This week I chat to friends from Bridge House Publishing, CafeLit, and Chapeltown Books, who didn’t launch one book in lockdown. They launched several! Now there’s a challenge!
Welcome to Part 2 of my new series. I’m talking to various authors about the challenges they’ve faced launching books in lockdown.
As well as sharing my experiences (see last week’s post), I’ve talked with writers from the Association of Christian Writers, Authors Reach, Swanwick Writers’ Summer School, and Bridge House Publishing/CafeLit/Chapeltown Books.
Everyone agrees 2020 was extraordinarily challenging!
But books still needed to be launched.
From a writing viewpoint, 2020 had the benefit of:-
2. Being able to have some writing events thanks to Zoom!
The major disadvantage was the lack of our usual writing events. This was something I discussed with YA writer, Richard Hardie, last week. He has faced the challenges of the pandemic as author and publisher (see link at the bottom of this post).
But writers and publishers still had books to launch, so I thought I’d look at how authors, including me, managed this during this strange period.
A huge thanks to all of the writers taking part in this series. They have all shared fabulous insights and something that comes across from what they share here is where one way is not possible, others will be.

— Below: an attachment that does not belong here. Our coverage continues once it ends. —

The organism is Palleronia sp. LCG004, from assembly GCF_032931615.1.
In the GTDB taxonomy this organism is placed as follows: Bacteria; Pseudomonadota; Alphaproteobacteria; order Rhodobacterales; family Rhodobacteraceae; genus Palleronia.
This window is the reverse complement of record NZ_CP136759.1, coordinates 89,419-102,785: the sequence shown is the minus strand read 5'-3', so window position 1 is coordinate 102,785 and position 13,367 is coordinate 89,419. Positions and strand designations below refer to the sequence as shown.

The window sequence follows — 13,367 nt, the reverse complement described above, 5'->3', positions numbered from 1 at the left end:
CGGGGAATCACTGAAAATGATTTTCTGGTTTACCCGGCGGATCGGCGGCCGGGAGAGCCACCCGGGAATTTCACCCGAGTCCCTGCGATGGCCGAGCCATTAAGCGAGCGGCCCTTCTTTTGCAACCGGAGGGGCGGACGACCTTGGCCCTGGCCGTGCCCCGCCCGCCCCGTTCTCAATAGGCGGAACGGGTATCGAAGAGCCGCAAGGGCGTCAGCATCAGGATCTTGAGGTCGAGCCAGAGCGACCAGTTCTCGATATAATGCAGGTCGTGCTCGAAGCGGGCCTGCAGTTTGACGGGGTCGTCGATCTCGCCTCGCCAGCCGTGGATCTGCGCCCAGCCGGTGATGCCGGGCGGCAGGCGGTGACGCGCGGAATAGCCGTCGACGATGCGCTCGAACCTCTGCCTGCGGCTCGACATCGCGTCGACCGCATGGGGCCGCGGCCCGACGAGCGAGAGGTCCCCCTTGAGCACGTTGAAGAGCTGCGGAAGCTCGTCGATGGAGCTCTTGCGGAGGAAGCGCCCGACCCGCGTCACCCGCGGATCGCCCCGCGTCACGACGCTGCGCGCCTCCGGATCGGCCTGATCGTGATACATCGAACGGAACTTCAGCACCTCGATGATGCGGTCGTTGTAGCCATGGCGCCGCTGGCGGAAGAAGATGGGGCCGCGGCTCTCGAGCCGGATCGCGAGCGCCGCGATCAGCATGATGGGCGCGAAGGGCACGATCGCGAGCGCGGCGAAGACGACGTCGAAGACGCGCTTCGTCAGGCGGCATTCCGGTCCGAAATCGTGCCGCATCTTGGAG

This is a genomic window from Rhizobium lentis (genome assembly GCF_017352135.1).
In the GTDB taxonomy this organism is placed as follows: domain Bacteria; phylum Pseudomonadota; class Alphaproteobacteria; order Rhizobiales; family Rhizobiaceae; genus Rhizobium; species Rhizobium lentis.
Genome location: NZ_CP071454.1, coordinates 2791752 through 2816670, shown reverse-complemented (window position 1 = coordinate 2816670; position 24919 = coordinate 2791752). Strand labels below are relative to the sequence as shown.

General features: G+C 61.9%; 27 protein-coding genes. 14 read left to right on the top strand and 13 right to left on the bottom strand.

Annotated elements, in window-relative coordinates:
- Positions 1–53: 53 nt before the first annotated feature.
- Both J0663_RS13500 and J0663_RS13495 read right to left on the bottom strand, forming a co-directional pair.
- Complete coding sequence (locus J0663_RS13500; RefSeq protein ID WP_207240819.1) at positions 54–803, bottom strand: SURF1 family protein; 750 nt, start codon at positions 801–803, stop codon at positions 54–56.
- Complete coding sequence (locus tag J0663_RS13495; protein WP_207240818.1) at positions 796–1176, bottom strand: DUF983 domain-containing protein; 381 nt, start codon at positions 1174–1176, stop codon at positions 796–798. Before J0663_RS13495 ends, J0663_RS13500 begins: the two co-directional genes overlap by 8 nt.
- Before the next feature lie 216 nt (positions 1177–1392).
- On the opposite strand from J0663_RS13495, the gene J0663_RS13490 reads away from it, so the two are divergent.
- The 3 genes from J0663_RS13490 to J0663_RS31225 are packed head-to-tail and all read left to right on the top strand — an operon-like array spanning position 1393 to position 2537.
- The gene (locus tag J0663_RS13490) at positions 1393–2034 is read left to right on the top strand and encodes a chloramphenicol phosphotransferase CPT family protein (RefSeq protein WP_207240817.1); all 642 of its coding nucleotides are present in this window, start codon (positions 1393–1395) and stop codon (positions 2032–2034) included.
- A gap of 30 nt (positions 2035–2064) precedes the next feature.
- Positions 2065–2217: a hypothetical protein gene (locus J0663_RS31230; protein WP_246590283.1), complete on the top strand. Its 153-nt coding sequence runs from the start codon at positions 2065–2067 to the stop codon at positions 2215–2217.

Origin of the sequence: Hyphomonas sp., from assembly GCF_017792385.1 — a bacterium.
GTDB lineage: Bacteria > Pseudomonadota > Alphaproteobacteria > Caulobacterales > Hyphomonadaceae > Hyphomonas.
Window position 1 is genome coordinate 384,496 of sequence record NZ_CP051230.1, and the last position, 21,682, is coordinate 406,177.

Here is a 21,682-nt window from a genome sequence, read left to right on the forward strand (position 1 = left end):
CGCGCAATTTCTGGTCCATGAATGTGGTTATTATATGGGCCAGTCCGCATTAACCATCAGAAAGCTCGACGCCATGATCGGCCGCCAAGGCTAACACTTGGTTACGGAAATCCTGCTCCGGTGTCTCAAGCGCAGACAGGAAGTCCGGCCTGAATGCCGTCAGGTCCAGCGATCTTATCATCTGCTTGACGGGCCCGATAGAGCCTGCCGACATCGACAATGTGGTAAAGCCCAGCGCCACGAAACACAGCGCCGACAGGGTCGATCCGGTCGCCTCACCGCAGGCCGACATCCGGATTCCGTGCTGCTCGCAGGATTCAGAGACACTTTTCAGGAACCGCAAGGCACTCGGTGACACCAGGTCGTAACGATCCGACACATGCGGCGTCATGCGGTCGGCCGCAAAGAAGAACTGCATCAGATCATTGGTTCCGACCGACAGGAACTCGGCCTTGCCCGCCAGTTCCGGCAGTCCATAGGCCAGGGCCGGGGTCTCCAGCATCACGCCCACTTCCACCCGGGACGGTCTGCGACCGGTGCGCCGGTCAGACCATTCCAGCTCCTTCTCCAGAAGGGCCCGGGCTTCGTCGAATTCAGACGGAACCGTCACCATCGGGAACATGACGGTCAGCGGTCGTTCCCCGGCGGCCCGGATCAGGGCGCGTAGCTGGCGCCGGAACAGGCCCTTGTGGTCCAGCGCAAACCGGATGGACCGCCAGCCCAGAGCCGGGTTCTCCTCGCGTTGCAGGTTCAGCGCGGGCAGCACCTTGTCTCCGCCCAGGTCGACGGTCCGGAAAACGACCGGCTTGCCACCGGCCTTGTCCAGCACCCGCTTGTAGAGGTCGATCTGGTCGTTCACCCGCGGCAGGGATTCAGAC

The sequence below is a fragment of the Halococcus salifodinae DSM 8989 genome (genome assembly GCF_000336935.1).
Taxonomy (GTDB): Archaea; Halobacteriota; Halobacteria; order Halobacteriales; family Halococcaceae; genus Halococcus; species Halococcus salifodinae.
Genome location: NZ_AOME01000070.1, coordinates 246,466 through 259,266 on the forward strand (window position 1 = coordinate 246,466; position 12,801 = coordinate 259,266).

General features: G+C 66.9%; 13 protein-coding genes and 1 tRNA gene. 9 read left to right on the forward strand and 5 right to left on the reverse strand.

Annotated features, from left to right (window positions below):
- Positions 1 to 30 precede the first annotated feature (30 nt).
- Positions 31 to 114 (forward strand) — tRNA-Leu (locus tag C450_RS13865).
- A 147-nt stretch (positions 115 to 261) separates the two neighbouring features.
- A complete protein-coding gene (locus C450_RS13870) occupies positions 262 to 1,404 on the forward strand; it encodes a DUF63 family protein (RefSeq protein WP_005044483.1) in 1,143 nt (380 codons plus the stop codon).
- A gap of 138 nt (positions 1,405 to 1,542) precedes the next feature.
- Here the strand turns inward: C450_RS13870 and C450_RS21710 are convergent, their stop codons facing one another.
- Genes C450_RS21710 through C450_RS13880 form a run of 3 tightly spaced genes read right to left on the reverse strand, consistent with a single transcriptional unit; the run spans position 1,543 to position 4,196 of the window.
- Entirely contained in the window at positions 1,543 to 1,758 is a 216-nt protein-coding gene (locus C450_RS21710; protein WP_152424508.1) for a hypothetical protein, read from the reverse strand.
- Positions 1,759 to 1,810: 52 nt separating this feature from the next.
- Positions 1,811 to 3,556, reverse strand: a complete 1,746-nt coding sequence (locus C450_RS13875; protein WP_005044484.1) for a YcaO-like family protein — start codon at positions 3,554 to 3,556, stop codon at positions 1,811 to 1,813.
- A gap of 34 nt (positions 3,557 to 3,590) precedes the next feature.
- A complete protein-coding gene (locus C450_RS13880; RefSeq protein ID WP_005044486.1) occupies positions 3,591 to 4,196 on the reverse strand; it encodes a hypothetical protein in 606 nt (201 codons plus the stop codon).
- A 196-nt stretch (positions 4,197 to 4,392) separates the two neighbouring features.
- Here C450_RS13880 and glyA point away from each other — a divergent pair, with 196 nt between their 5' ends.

That is something positive from 2020 I think.
Just a quick post from me this week to flag up my cyberlaunch for my second book from Chapeltown Books, Tripping the Flash Fantastic, on Saturday, 10th October 2020.
I’m holding this event on Facebook from 7 pm to about 9.30 pm. Would love it if you could join me. (And if you can only pop by for just two minutes, you’ll still be most welcome!).
The lovely thing about online launches? No worries about social distancing etc! And they give an author a chance to celebrate the fact their “baby” is seeing the light of day!
See https://www.facebook.com/events/1246876649024453 for more details. Meanwhile I am delighted to share a link to my book trailer. I share one of my stories from the new book here – Time For Some Peace.
Books have been on the radio for a long time. Often they are read through with music played to indicate scene breaks. My favourite novel, The Daughter of Time by Josephine Tey, was broadcast like this. (It is repeated every so often on Radio 4 Extra so so listen out for it. It’s a cracking story and the music is wonderful).
And of course books make for good adaptations – the right sound effects and music and no expensive sets or location costs! Radio has many advantages over TV here.
Authors of course welcome the chance to discuss their books. The problem though is it is the big name authors who get on to Radio 4 etc so other writers need to focus on alternatives. With the ready availability of podcasting as well now, there’s another avenue for writers to explore whether they set up their own or are guests on them. Oh and don’t underestimate the hard work that goes into running a podcast or preparing well to be a guest on one!